Annually September 1 marks the first official wing-shooting season of the fall. It is celebrated by many of us firing 3-shot salutes to the little gray-winged speedsters we call doves – and missing. Mourning doves are the
most hunted gamebird in the U.S., with more shotgun shells being shot at them than any other critter. The reasons for this are simple: doves are widespread across this nation, as well as Nebraska; they can be very tricky to hit; and they are darn tasty on the grill.
The first step in the process is to find the doves. Sounds simple enough right? And it is. You can plop your bucket down just about anywhere in Nebraska and, if you sit for the better part of the day, a dove or two will eventually fly past. But you are missing out on the true excitement of chasing doves if this is your method. For the full effect you need to find birds and I mean lots of them. Several dozens – if you cannot find more.
Great places to look include sunflower, wheat and silage-cut corn fields where birds are attracted to the small seeds. Weedy patches in pastures can work, too. Areas around water are also popular with both dove and dove hunter and may provide some of the better opportunities this year. Just remember these are small birds that require very shallow
puddles and plenty of bare shoreline to utilize as a watering location.
Once you have access to a concentration of doves your next step is to figure out the best spot to sit. Even in a really good field with lots of activity, there will be spots better than others. Just watching the birds flying around will often
give you the best ideas in figuring out their preferred flight routes. However, good places to seek out are hi-points that provide some natural hiding possibilities. A cedar tree or bush, a pile of branches or even just some tall plants or weeds can all make great places. I have had some memorable hunts just standing amongst the sunflower plants or in a weed-patch; however, my personal favorite is locating near a still-standing dead tree. The bare branches can provide a natural magnet to doves.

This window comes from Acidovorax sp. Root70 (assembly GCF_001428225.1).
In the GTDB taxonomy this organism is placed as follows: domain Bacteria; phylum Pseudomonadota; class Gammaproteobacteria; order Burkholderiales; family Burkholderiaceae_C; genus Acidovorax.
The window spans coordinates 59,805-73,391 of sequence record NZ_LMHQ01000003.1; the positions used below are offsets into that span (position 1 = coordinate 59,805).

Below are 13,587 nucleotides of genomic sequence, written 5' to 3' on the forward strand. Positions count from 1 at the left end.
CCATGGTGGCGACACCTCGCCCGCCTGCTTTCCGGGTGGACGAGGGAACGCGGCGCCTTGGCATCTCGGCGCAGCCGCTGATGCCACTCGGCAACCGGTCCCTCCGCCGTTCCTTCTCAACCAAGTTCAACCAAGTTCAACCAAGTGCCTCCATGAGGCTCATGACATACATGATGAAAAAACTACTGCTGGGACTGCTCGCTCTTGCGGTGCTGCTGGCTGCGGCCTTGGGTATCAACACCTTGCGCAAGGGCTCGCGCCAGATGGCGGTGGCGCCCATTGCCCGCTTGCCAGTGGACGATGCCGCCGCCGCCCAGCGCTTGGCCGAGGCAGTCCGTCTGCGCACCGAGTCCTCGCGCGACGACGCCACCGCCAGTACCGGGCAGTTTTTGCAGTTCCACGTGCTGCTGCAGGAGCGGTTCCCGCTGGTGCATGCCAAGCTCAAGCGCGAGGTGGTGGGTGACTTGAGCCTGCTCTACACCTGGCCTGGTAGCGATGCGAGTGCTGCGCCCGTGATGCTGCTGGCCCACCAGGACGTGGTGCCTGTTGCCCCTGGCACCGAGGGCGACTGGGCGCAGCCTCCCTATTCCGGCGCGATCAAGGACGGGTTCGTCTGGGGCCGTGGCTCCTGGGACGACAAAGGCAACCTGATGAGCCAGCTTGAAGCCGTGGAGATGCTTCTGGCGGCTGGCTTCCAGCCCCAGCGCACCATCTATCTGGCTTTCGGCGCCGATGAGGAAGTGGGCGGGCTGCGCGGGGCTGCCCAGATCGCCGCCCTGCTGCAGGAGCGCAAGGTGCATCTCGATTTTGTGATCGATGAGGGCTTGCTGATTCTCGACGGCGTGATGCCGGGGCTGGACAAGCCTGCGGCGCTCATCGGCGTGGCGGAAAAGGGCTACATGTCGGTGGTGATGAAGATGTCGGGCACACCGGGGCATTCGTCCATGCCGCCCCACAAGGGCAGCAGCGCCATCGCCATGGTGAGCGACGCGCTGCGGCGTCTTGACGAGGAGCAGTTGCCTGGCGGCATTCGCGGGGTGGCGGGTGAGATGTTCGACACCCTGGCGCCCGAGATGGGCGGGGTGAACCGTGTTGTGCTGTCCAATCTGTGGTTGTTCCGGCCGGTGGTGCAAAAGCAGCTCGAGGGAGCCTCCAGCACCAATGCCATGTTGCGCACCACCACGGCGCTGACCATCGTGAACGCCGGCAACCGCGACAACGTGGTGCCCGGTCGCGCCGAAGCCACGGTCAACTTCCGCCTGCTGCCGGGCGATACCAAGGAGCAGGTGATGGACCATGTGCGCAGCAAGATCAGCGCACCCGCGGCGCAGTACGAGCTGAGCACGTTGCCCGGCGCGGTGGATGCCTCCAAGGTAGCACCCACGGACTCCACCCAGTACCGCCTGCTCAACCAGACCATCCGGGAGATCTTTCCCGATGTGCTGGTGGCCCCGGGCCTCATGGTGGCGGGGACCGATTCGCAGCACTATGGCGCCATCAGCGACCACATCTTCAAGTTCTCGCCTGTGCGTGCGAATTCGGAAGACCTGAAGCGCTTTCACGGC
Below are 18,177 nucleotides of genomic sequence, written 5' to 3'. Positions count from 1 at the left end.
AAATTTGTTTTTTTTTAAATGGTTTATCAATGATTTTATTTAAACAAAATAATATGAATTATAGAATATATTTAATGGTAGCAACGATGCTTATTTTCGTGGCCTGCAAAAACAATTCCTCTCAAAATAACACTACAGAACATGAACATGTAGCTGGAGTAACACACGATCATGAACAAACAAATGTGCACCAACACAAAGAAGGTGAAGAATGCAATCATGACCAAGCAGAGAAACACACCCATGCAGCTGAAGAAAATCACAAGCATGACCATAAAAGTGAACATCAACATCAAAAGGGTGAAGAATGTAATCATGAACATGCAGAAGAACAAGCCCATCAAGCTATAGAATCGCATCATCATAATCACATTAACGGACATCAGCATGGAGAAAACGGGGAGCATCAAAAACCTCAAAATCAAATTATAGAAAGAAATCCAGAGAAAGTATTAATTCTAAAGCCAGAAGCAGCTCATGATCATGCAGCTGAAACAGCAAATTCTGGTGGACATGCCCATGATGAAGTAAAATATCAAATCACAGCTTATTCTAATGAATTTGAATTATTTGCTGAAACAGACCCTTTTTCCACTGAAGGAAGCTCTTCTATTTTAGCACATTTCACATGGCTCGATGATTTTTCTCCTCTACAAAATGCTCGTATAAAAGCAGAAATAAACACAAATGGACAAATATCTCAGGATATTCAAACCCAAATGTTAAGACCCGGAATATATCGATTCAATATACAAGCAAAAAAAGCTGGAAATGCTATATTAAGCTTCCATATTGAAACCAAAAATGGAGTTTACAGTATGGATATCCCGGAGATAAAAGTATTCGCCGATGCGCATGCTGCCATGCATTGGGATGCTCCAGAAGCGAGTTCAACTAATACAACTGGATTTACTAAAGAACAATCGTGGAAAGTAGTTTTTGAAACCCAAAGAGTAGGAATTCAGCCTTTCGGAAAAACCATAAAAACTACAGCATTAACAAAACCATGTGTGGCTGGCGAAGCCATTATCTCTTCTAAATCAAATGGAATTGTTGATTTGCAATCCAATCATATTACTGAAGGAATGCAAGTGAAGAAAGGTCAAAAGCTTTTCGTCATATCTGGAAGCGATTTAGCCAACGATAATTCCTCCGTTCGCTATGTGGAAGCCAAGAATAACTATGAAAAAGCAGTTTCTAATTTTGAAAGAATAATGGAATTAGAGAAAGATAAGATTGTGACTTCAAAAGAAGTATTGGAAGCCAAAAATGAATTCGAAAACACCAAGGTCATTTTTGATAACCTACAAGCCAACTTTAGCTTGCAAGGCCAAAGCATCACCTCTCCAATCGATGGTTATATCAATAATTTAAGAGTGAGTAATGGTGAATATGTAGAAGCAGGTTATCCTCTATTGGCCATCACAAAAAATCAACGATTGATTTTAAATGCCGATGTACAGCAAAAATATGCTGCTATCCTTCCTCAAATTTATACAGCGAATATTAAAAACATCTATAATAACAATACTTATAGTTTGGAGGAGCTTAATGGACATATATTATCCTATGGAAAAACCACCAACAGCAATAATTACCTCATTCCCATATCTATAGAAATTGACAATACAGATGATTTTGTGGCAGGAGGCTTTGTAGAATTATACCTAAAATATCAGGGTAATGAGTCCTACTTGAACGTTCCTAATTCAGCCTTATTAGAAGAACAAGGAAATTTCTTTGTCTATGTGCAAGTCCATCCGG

To help add a little extra encouragement for doves to swing by a little closer add some decoys. In my opinion visibility is the biggest factor when using these gray fakes. Place them off the ground in very conspicuous places – on some leafless tree branches or along the top wire of a fence. Adding motion will make them even more noticeable – which may include the use of a flapping or wing-spinning decoy.
If everything comes together you will find the answer to why anyone would spend the time and effort chasing such a small bird that is so easily missed – the grilled dove popper. Simply take one filleted dove breast, wrap around a small slice of jalepeno pepper that is accompanied by a bit of cream cheese. Top with a small piece of bacon and pin together with toothpick. Finish on the grill with medium-high heat. You will soon forget about the number of shells it took to get that tasty bird – ooh, boy!